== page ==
SMSF lending: back to basics

by Otiena Ellwand02 Jan 2018

La Trobe Financial and Thinktank explain why this growing sector is worth exploring in 2018.

Q: Why should brokers consider adding SMSF loans to their business proposition?
Cory Bannister:
Brokers should consider offering SMSF loan products as part of their overall diversification strategy as it is such a significant growth area that is likely to include a number of their current and future clients. Unless brokers cater for their clients’ full finance needs, there is an increasing risk that they will leave you for someone who can, as often consumers are looking for a one-stop shop.

Peter Vala: From our experience at present, one in five commercial loans we see are in an SMSF structure of some form, so by not becoming involved you can miss out on up to 20% of deals in the market. SMSF transactions have a long duration, meaning your customer will remain with you for a longer period of time, allowing you to assist with other financial services products that best suit their needs.

Q: What should brokers be aware of when dealing with SMSF loans, and what are some of the misconceptions around them?

PV: We think that the degree of difficulty faced by a broker in delivering an SMSF loan to a client is overstated and is in part confused with the advice that should be provided by other qualified/licensed advisers. Remember, you can’t give advice on the SMSF; you are just delivering the loan.

CB: Any broker willing to undertake training and education for SMSF lending is capable of dealing in this space, and while there is a technical element, it is not overly difficult once you are across the specific product particulars and the requirements under the SIS [Superannuation Industry (Supervision)] Act. That said, SMSF lending is a niche area and should only be carried out by brokers looking to deal regularly in this space.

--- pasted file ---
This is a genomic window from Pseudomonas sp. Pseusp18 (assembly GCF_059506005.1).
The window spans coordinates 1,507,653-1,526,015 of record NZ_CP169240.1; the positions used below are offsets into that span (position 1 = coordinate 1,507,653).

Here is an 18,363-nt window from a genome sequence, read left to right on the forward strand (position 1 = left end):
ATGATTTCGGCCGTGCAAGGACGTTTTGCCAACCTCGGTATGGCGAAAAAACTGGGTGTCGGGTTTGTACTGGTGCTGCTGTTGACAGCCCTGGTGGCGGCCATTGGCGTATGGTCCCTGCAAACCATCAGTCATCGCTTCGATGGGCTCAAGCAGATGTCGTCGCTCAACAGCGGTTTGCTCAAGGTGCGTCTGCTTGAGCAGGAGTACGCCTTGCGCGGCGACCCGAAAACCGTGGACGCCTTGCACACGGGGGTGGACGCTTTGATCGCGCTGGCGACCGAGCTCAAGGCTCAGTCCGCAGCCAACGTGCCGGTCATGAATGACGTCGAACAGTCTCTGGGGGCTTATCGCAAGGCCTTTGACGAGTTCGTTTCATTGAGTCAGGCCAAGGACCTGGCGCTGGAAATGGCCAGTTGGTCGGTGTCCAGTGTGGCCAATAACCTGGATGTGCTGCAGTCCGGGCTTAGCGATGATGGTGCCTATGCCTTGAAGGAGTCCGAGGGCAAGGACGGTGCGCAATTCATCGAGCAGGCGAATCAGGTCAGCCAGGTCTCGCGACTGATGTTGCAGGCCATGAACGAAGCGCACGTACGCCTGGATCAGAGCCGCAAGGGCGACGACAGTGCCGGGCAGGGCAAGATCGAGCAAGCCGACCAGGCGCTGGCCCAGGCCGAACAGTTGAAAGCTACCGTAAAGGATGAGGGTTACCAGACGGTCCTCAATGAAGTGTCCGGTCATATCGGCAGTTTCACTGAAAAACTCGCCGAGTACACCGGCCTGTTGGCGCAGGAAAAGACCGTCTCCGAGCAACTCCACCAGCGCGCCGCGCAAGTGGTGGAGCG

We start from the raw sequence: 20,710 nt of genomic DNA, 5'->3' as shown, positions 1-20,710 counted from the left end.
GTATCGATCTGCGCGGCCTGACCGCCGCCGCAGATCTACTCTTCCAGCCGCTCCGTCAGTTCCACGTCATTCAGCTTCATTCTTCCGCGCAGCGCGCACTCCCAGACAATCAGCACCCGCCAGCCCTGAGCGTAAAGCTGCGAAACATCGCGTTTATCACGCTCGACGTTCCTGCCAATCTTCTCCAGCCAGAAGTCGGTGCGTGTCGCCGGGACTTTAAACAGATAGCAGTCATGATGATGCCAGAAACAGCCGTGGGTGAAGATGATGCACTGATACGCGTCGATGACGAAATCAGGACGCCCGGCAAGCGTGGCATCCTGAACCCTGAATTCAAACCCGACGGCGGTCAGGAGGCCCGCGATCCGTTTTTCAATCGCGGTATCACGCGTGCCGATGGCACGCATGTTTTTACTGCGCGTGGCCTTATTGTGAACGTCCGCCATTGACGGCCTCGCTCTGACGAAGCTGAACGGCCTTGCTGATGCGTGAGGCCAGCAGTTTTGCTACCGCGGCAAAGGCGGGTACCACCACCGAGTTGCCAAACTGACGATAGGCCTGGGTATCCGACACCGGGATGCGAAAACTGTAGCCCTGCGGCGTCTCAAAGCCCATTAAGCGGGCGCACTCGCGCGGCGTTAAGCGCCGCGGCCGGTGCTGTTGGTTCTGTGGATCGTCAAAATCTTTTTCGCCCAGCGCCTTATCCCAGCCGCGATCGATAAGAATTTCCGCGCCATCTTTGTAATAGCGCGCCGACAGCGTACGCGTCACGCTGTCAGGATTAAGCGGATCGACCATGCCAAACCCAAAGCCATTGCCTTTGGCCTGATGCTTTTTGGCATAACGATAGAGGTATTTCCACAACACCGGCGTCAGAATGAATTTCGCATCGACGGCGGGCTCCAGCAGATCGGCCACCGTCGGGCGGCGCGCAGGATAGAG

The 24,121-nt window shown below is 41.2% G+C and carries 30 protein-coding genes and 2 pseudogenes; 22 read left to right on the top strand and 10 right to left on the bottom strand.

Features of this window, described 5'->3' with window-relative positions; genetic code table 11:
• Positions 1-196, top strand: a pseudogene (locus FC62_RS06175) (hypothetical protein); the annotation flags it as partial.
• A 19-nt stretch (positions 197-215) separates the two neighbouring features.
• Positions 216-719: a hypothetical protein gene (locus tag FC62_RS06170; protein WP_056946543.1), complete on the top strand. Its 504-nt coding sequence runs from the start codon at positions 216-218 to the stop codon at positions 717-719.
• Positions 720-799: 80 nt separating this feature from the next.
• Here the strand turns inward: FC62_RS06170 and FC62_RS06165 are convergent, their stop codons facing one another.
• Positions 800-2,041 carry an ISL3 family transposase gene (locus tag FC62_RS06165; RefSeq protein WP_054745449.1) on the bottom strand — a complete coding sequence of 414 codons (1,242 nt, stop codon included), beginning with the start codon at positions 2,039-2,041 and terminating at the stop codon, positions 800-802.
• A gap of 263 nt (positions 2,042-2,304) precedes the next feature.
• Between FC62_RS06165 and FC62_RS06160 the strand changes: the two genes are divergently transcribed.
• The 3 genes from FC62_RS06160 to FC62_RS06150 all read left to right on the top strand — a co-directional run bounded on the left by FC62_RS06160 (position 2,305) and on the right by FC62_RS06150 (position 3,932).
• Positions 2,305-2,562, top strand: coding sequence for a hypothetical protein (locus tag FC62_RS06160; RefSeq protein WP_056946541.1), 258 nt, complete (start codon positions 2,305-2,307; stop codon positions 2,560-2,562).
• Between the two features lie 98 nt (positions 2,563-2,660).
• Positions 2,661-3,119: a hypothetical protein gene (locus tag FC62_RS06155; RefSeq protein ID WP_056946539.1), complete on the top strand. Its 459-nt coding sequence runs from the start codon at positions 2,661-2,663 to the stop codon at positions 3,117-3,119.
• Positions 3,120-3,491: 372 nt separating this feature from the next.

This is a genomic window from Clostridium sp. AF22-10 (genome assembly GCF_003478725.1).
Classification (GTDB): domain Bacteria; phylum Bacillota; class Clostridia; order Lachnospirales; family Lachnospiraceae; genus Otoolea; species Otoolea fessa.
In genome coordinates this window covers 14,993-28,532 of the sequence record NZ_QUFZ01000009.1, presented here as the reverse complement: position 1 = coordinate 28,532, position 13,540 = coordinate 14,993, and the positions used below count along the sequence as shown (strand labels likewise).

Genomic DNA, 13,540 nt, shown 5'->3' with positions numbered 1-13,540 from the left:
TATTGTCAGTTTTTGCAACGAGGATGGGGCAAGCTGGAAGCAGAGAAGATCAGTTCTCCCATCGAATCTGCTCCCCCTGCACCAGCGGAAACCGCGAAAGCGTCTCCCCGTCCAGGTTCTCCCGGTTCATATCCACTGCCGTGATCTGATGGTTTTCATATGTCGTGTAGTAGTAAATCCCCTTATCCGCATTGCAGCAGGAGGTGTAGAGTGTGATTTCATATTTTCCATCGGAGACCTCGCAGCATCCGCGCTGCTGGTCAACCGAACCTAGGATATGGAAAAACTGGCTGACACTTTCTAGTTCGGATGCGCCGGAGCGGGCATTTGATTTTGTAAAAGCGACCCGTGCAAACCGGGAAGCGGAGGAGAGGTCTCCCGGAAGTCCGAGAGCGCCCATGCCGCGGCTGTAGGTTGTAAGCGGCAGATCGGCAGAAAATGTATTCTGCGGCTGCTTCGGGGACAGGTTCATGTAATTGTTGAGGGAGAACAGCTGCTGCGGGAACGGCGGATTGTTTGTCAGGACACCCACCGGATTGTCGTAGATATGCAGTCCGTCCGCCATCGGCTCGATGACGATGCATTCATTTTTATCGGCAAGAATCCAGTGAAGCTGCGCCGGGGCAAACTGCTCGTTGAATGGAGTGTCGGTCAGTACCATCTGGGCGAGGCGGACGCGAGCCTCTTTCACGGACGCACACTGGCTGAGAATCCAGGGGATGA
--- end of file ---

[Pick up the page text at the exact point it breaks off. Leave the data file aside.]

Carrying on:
Q: How big is the SMSF market currently, and is it growing?
CB:
SMSFs continue to have a significant influence in the overall growth of the $2.3trn Australian superannuation industry, with SMSF assets growing by $219bn, or 55%, in the five years to 2016. Looking at growth in the number of SMSFs, this too has been on an upward trajectory, growing on average 6% year-on-year from 440,000 SMSFs in 2011 to 577,000 in 2016.

PV: The ATO periodically reports statistics, and for June 2017 total SMSFs in existence were reported as 596,516, with 1,124,453 members. The value of borrowings by limited recourse borrowing arrangements [LRBAs] has more than tripled since June 2013, which is put down to choice. That choice is much greater in SMSFs than other forms of superannuation savings.

Q: What sort of client would an SMSF loan suit best?
PV:
Whether an SMSF is best suited to a client should be discussed with their financial planner. However, we find the majority of our borrowers who are self-employed are seeking to acquire a freehold asset to house their trading business. They end up paying rent to themselves, and when they retire, that income and any capital gain is potentially tax free.

CB: We would recommend that the clients have an SMSF in place already, unless they are coming to you with advice from an adviser and are in the process of establishing an SMSF. It is not recommended to encourage clients to establish an SMSF unless they receive independent advice from an appropriate adviser first.

"One in five commercial loans we see are in an SMSF structure of some form, so by not becoming involved you can miss out on up to 20% of deals in the market”  - Peter Vala, Thinktank

Q: How are your companies making it easy for brokers to write SMSF loans?
CB:
We have purposely engineered this product, like all of our products, to be user-friendly for all brokers, removing many of the barriers to entry that can often be attached to specialist products. Brokers do not need separate accreditation and can use our standard forms and documents that they have been using for our other loan products.